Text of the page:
BVA urges retention of vets’ role in food safety

The British Veterinary Association (BVA) has urged Defra not to downgrade the role of vets in food safety and animal health and welfare, after leaked papers suggested ministers were considering making cuts on farm checks and using ‘non-vets’ to look for disease in animals.

The Guardian reported yesterday (26 November) that leaked documents from a Defra meeting showed there could be cuts on inspections that check for bird flu, salmonella and TB.

BVA president John Blackwell said: “We cannot overstate the importance of any cuts or changes being carefully considered from a fully informed perspective and with an eye to long-term consequences, not simply short-term expediency. Cuts cannot come at the expense of animal welfare and health, which, if compromised, can have serious consequences for human health and food production.”

The article said the leaked paper examined the feasibility of reducing 45 forms of animal welfare, farm and environmental inspections. Options being considered were the use of ‘non-vets’ to look for bovine TB in cattle; putting the responsibility for salmonella testing on farmers; and moving responsibility for poultry, meat and marketing inspections to “an approved external body”. It added that the document suggested “government could lobby industry assurance schemes to take responsibility, since this is a consumer protection issue”.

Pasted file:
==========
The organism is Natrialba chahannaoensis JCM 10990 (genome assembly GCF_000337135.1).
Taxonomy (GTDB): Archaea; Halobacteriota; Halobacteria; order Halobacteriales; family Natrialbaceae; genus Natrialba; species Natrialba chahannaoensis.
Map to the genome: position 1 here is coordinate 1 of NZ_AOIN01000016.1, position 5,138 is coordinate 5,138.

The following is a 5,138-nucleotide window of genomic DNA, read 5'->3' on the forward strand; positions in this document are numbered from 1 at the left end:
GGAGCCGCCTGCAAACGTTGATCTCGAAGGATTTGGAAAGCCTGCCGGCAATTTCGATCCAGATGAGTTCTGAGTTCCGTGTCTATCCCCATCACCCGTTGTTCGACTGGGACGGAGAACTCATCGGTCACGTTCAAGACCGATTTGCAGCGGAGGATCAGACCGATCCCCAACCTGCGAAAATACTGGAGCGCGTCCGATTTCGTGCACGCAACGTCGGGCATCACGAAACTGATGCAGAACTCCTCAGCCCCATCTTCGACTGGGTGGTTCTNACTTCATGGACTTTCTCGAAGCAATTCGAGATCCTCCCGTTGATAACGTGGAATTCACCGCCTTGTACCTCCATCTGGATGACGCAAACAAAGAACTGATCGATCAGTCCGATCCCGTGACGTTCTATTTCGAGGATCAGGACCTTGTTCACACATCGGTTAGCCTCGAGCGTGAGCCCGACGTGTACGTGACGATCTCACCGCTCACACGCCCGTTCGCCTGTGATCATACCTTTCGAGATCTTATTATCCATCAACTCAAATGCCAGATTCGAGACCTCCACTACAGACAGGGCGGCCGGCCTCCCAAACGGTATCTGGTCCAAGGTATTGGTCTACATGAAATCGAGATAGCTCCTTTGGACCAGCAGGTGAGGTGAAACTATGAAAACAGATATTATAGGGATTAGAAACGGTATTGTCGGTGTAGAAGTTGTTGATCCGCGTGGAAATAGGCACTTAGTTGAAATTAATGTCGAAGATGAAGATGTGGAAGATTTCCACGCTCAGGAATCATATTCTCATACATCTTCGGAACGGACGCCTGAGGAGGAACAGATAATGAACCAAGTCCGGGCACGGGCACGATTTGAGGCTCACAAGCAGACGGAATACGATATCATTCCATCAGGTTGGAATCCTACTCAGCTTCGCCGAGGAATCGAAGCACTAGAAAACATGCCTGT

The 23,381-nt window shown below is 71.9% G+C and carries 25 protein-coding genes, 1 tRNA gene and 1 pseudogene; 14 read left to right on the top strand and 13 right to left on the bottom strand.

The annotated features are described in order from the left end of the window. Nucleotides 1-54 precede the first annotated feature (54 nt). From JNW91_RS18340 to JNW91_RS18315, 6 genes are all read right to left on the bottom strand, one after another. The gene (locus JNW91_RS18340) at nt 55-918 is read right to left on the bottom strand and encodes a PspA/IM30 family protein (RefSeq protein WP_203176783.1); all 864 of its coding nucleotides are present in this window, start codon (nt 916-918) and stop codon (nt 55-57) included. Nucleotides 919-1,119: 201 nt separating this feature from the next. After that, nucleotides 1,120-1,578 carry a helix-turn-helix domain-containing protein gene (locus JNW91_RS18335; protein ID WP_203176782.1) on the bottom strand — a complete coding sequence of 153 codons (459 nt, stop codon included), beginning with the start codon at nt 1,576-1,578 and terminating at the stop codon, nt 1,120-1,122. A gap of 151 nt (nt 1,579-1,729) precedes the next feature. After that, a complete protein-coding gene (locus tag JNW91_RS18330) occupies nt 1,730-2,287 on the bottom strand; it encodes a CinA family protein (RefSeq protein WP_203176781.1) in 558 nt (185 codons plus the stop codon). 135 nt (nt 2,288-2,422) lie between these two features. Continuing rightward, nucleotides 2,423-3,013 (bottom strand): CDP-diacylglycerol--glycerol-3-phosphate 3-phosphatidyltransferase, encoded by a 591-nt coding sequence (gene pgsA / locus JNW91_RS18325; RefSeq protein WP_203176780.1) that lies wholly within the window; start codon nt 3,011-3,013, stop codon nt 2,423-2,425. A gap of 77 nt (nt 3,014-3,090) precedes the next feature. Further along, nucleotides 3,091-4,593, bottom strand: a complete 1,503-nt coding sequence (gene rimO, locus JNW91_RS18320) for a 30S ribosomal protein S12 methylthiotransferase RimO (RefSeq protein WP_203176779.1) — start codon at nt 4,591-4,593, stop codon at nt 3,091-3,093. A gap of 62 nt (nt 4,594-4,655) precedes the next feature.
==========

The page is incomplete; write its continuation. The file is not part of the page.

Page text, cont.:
Blackwell continued: “Defra works closely with vets and is aware of the critical role vets play in disease surveillance – Defra’s own survey highlights that local vets are a trusted source of key information to their clients and this is fundamental to ensuring robust disease control and eradication strategies. If these reports are true, our message to Defra is don’t downgrade the role of vets in food safety and animal health and welfare. It is important to stress that any attempt to reduce regulation by government should not increase risk by reducing the pivotal role vets carry out in public health and food safety, alongside animal health and welfare.”

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